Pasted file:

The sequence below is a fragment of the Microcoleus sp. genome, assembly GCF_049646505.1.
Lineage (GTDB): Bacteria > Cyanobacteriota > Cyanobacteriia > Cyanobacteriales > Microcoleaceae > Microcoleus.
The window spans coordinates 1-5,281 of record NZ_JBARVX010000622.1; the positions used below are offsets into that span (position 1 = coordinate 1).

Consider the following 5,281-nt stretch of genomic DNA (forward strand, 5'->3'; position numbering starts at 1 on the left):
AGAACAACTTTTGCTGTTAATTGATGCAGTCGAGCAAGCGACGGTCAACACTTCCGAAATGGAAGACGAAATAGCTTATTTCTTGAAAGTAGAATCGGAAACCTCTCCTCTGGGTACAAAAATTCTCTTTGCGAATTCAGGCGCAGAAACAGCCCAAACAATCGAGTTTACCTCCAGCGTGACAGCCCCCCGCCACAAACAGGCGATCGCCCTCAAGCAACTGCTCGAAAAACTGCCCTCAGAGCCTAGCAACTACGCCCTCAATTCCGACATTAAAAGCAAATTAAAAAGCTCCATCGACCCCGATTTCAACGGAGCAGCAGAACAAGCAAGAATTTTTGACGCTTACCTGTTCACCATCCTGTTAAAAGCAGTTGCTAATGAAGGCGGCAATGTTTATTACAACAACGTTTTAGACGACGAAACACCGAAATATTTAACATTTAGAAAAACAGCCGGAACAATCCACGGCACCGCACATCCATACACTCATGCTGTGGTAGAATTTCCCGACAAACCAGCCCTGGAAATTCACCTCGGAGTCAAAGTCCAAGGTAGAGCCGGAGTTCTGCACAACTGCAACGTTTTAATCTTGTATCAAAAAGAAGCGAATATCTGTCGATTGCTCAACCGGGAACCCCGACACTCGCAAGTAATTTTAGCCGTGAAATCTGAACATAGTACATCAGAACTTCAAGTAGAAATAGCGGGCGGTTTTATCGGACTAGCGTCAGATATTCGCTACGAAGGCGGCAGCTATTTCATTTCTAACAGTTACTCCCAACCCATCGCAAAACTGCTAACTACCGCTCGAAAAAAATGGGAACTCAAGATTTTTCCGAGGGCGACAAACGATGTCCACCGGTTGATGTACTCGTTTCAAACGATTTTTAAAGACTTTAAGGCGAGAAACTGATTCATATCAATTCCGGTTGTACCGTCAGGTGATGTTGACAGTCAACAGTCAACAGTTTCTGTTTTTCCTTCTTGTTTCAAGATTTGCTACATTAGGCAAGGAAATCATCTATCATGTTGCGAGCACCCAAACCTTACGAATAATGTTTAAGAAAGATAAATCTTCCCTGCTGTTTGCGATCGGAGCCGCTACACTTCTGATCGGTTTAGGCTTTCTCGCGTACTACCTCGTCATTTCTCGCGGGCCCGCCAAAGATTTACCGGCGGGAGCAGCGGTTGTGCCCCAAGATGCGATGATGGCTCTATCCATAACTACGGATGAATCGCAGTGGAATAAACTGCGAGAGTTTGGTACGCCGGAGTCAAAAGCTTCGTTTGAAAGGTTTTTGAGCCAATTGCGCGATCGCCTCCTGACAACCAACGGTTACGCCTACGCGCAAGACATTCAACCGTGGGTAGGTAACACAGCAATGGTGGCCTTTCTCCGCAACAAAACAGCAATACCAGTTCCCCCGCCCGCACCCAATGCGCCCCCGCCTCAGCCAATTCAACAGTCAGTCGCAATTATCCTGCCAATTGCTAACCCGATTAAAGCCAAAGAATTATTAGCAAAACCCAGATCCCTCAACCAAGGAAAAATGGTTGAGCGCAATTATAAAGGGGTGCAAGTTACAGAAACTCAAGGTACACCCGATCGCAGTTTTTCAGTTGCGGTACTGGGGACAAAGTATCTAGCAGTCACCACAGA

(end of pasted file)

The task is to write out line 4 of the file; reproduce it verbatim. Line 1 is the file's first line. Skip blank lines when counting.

Consider the following 5,281-nt stretch of genomic DNA (forward strand, 5'->3'; position numbering starts at 1 on the left):